A look at the causes of a lack of communication between counselors and students.
Amidst college application season and worsening teenage mental health, counselors are a support system for students, whether it be school conflicts or academic challenges. Helping students with a variety of issues is the main objective of counselors, but students are hesitant. This raises the question: Why aren’t more students turning to counselors?
Kylan Dao (12) has routinely met his counselor during his junior year and is aware that many of his peers are uncertain and wary about visiting a counselor.
“Not many of the people I know go to counselors, but the people I know have been scared of reaching out. I know there’s a bunch of my friends who were scared to even send an email. They seemed overall fearful, nervous, they didn’t want to. But they still went ahead and saw the counselor anyway. They wanted to see the issue, but they seemed really nervous, or scared.”
Shriya Shankar (11) explains why students might be hesitant and afraid of meeting counselors.
“I’ve heard stories about people not having good relationships with their counselors,” Shankar states. “I’ve heard ‘this person’s been really helpful, they helped me put on my courses,’ But I’ve also heard stories saying, ‘I went to talk to them about something, and they didn’t do anything about it, or they called my parents when I didn’t want my parents to know.’”
Students have mixed views on the role of counselors and the part they play on our campus. Shankar theorizes that students rely on hearsay to determine whether to visit a counselor. She elaborates, “Hearing all these bad stories, it frames your opinion on a particular person. It’s like rumors. You hear something bad about someone and you think of them that way until you really get to know them.”
Ash Sample (12) shares her experiences from all the times she visited counselors during her freshman year. Despite some of her negative experiences, Sample recognizes the balance counselors have to find, and would still encourage people to visit one.
“I do think that the counselors themselves do genuinely want to help students and try to do their best to do so, but the school doesn’t really give them enough power to do anything. Students may kind of have this kind of bias or resentment for people working at the school, just because a lot of people are talking about how they don’t really do anything for students, and a lot of high school does tend to be negative for a lot of people, and that negative feeling could translate over to how they feel about people working at the school.”
Teens are naturally hesitant about talking to adults, so even reaching out to an adult they know would be difficult, let alone a counselor you may have never met. Even after taking the first step, a delayed response or an unread email could disappoint students when they express vulnerability in order to seek help.
Sample states, “It still is a two-way street, and I think that the counselors could try a little harder to take the first step and engage with students more.”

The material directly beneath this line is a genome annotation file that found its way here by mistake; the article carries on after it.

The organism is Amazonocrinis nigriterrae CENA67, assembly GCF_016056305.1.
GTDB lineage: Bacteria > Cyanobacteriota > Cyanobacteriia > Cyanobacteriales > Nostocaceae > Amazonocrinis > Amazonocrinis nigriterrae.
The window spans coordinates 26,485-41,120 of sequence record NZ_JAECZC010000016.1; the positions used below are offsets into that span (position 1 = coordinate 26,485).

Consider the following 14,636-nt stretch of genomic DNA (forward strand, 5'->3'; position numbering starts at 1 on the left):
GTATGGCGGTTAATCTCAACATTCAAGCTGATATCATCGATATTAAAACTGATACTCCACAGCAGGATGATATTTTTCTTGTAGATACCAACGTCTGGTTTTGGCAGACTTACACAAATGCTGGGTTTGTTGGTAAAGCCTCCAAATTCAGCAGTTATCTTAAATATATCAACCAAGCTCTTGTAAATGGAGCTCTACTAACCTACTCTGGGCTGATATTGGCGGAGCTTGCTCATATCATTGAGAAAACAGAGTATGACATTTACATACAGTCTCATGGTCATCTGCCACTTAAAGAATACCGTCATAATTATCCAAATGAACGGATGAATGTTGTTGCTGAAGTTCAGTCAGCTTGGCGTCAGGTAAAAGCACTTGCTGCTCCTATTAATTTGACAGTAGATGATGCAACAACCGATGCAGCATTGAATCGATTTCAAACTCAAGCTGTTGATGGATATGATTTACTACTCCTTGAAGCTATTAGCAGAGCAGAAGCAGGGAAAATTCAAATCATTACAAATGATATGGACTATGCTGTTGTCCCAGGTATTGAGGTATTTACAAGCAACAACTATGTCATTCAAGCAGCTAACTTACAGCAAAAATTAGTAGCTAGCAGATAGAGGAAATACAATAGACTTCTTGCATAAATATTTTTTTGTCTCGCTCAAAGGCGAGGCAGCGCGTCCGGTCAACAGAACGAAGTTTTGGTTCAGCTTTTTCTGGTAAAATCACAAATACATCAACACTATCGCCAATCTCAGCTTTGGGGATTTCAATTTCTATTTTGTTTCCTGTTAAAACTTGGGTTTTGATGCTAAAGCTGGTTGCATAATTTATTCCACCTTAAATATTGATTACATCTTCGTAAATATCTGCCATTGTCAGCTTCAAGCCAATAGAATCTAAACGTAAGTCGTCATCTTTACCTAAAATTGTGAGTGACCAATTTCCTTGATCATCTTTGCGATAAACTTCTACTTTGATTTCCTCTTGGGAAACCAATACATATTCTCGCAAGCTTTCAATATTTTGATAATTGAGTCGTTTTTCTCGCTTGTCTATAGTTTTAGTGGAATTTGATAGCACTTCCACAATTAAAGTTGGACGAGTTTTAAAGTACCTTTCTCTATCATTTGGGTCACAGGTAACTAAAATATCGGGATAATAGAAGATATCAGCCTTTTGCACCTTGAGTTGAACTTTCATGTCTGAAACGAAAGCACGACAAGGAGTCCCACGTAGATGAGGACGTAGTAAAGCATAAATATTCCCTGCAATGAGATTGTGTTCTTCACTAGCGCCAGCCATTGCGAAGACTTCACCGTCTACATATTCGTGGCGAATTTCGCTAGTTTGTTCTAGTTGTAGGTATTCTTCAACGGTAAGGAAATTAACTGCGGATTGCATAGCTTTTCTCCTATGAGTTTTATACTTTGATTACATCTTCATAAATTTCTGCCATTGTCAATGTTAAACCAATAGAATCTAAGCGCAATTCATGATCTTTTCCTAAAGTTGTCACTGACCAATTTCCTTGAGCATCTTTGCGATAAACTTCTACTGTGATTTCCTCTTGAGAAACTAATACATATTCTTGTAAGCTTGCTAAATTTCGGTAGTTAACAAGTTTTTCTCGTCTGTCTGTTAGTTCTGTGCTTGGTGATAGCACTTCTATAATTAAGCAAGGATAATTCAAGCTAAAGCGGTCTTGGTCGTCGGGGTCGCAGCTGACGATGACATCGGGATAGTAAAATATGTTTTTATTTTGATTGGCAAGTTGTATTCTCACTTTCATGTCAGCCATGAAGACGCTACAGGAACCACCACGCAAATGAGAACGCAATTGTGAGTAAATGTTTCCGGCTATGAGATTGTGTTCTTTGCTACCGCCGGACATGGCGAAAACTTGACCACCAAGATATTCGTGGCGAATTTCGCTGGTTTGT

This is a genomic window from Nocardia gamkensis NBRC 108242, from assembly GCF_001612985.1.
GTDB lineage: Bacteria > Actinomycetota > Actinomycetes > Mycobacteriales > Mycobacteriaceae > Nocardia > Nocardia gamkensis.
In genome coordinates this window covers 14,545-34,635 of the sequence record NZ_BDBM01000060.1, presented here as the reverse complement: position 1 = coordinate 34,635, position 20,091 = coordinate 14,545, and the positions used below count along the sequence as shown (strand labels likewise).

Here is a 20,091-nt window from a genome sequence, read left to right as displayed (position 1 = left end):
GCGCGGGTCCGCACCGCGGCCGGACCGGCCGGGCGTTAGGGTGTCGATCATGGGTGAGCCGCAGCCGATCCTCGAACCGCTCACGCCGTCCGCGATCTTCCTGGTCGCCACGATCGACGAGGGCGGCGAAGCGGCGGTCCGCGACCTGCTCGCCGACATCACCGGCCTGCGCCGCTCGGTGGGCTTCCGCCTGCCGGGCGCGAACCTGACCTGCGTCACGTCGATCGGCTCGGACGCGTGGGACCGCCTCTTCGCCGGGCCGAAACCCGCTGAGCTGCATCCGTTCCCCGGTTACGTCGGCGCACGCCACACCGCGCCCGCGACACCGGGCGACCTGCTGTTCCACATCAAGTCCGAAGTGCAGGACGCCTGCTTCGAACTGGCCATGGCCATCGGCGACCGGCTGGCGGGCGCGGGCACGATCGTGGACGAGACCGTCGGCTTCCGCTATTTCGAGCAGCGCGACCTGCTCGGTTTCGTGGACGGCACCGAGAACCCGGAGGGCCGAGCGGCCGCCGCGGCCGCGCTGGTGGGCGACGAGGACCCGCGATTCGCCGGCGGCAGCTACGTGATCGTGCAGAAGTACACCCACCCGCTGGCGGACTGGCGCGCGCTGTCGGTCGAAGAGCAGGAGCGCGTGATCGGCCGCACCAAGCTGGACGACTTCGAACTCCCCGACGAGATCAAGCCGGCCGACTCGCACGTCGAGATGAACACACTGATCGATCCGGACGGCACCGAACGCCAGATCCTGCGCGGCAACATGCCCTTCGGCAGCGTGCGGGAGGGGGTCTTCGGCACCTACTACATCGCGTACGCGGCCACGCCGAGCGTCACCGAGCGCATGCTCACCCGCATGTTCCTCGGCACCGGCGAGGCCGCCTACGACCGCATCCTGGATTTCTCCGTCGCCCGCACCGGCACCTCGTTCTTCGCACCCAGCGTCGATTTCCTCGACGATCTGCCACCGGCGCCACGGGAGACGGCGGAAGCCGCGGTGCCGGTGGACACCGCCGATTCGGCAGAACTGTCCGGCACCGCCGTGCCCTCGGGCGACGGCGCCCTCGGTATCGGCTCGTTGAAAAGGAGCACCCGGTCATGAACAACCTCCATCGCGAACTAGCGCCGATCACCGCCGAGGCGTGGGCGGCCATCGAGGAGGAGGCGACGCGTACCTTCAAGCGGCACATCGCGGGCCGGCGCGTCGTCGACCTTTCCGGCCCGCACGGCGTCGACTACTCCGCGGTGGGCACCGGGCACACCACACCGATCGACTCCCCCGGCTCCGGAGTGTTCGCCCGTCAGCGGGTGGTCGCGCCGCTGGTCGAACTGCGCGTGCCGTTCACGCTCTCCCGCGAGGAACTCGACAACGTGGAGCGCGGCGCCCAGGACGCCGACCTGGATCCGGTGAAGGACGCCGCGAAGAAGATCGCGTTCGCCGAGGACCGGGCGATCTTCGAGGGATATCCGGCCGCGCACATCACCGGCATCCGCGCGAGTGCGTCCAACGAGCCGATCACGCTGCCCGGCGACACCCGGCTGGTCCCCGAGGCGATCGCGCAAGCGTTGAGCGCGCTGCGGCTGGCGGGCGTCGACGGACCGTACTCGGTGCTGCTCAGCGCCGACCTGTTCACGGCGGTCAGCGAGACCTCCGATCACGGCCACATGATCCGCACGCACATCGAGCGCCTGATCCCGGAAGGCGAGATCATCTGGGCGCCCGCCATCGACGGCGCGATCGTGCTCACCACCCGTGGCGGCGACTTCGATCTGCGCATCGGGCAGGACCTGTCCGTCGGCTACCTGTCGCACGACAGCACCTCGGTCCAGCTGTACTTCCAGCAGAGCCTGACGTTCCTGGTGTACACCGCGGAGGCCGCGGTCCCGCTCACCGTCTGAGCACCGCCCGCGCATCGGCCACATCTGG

Ms. Sorensen has been a counselor at American High School for about nine years and sees the issue as a lack of communication between 2600 students and only six counselors. This means counselors may not always have the time or resources to reach out to every student.
“I think the biggest barrier that we have is that we’re a really large school. And so there are a lot of students and a lot of varying needs, and there aren’t as many counselors as are recommended based on the counseling standards. If your counselor isn’t available, it really is because we are supporting a large number of students. That doesn’t mean that there isn’t going to be an appointment or a time available for you. I would say if it’s something immediate and urgent, and your counselor is not available, it is okay to see another counselor, it’s okay to see an administrator, it’s okay to go up to the front office, or check in with the teacher and say that you need immediate help.”
Mrs. Barwani has been counseling at American for about 6 years, and she is definitely aware that students don’t always go to the counselors, even when they need to. She sees a stigma around people getting help from an adult for their personal problems.
“There’s maybe a stigma towards coming to see the counselor about anything. There’s a concern, there’s lots of misconceptions that seeing the counselor will somehow be a negative mark. When you come and see the counselor, there is no negative mark on any permanent record. It is not information that gets sent to all colleges. It does not go on your transcript. We maintain confidentiality in our conversations. The limitations around that are to ensure student safety. If someone tells us about harm to themselves, or others, or someone else harming them, then we absolutely need to seek support to ensure safety is always going to be our number one priority” Mrs. Barwani shares.
Mrs. Barwani also recognizes that a single bad experience, such as an unfulfilled schedule change request, is sometimes a fault in the system.
“Schedule changes, while I understand, can be very disappointing, sometimes are far beyond our control as counselors,” Mrs. Barawani says.
Although the current relationship between students and counselors is a little shaky, counselors are here for students.
As Ms. Sorensen puts it, “I want to make sure that I create an environment where students feel comfortable coming to talk to me, because sometimes we might be navigating through things that are difficult or competent, like something they want to keep confidential, and I don’t want students to feel there isn’t a problem that is too small or too big that they can reach out for.”
One counselor declined to comment for this story and the others did not respond.